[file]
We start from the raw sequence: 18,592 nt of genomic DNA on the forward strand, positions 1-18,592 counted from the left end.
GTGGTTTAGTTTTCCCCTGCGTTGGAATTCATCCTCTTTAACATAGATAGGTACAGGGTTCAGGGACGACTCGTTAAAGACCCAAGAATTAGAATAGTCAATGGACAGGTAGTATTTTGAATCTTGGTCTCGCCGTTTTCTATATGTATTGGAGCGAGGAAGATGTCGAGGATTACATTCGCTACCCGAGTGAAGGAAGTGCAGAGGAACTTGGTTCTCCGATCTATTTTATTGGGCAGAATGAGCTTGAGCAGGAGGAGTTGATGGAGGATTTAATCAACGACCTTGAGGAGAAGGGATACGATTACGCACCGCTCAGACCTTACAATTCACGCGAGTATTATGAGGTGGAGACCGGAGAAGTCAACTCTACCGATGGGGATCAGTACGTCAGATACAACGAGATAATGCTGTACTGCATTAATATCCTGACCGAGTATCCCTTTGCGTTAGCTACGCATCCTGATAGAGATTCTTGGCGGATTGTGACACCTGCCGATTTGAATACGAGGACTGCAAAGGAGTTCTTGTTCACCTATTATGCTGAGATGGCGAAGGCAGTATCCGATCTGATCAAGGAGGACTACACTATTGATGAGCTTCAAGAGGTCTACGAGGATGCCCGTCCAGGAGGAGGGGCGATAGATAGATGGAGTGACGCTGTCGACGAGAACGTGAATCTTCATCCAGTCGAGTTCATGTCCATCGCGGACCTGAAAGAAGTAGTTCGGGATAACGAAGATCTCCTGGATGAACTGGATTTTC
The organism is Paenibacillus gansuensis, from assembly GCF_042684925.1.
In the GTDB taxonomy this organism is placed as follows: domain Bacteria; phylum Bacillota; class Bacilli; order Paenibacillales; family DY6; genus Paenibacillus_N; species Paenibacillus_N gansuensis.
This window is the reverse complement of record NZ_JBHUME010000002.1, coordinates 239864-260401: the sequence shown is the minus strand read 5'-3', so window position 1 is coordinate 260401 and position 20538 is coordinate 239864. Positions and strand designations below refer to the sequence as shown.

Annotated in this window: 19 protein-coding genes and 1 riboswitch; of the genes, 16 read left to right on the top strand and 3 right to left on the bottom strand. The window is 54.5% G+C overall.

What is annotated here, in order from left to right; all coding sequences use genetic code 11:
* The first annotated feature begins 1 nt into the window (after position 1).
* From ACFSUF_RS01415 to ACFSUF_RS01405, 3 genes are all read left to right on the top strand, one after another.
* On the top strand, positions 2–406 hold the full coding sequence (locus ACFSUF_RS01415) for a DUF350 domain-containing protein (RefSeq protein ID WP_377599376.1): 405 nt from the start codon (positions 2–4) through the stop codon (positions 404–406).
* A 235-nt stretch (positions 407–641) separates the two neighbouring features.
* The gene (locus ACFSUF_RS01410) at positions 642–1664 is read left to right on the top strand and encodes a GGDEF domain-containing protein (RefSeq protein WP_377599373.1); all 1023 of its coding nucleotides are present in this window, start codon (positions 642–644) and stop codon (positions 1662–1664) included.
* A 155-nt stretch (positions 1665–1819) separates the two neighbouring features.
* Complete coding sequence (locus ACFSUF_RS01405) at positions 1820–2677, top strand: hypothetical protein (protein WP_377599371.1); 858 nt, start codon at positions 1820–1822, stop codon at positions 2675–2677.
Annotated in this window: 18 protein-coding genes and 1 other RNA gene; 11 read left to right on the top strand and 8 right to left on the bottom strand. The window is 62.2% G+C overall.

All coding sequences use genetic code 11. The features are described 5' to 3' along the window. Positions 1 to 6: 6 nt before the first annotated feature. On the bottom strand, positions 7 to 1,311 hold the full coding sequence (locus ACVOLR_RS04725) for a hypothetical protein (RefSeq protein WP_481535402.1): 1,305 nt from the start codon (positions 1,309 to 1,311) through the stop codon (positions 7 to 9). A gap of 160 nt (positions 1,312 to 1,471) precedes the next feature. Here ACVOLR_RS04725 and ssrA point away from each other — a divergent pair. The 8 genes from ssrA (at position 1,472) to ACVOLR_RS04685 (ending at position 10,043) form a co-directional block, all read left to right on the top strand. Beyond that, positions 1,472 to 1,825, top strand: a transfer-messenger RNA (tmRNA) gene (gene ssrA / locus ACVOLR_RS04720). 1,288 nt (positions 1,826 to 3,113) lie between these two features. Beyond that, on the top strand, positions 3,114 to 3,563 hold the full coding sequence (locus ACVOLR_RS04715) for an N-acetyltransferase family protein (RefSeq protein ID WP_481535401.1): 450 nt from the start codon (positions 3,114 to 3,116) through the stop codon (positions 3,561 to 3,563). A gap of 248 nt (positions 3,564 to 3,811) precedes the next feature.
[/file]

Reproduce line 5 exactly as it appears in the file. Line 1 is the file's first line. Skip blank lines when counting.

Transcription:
This window is the reverse complement of record NZ_JBHUME010000002.1, coordinates 239864-260401: the sequence shown is the minus strand read 5'-3', so window position 1 is coordinate 260401 and position 20538 is coordinate 239864. Positions and strand designations below refer to the sequence as shown.